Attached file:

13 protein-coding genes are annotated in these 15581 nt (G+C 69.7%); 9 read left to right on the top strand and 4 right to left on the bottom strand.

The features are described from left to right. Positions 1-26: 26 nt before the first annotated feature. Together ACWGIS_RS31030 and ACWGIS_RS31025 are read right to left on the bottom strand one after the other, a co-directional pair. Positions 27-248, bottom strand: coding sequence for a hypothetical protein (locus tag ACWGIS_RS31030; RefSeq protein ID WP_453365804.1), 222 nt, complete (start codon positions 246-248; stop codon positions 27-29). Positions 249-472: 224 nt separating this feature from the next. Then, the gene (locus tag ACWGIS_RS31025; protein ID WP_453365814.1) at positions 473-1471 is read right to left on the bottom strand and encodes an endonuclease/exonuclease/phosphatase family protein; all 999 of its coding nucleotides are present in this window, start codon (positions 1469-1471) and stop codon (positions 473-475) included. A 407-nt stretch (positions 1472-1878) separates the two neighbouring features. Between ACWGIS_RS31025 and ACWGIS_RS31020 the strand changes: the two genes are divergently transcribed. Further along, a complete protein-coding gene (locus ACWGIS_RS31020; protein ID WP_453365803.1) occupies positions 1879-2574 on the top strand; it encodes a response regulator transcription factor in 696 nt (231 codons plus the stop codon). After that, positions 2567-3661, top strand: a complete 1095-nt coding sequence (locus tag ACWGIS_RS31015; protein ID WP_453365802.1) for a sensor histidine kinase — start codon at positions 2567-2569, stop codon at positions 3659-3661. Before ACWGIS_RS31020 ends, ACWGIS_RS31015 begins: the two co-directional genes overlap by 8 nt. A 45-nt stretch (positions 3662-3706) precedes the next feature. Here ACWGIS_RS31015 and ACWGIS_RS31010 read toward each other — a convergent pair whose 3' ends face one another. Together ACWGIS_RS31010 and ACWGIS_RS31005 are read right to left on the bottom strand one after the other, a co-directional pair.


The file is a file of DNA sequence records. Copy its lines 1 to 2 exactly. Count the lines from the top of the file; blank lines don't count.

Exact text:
13 protein-coding genes are annotated in these 15581 nt (G+C 69.7%); 9 read left to right on the top strand and 4 right to left on the bottom strand.

The features are described from left to right. Positions 1-26: 26 nt before the first annotated feature. Together ACWGIS_RS31030 and ACWGIS_RS31025 are read right to left on the bottom strand one after the other, a co-directional pair. Positions 27-248, bottom strand: coding sequence for a hypothetical protein (locus tag ACWGIS_RS31030; RefSeq protein ID WP_453365804.1), 222 nt, complete (start codon positions 246-248; stop codon positions 27-29). Positions 249-472: 224 nt separating this feature from the next. Then, the gene (locus tag ACWGIS_RS31025; protein ID WP_453365814.1) at positions 473-1471 is read right to left on the bottom strand and encodes an endonuclease/exonuclease/phosphatase family protein; all 999 of its coding nucleotides are present in this window, start codon (positions 1469-1471) and stop codon (positions 473-475) included. A 407-nt stretch (positions 1472-1878) separates the two neighbouring features. Between ACWGIS_RS31025 and ACWGIS_RS31020 the strand changes: the two genes are divergently transcribed. Further along, a complete protein-coding gene (locus ACWGIS_RS31020; protein ID WP_453365803.1) occupies positions 1879-2574 on the top strand; it encodes a response regulator transcription factor in 696 nt (231 codons plus the stop codon). After that, positions 2567-3661, top strand: a complete 1095-nt coding sequence (locus tag ACWGIS_RS31015; protein ID WP_453365802.1) for a sensor histidine kinase — start codon at positions 2567-2569, stop codon at positions 3659-3661. Before ACWGIS_RS31020 ends, ACWGIS_RS31015 begins: the two co-directional genes overlap by 8 nt. A 45-nt stretch (positions 3662-3706) precedes the next feature. Here ACWGIS_RS31015 and ACWGIS_RS31010 read toward each other — a convergent pair whose 3' ends face one another. Together ACWGIS_RS31010 and ACWGIS_RS31005 are read right to left on the bottom strand one after the other, a co-directional pair.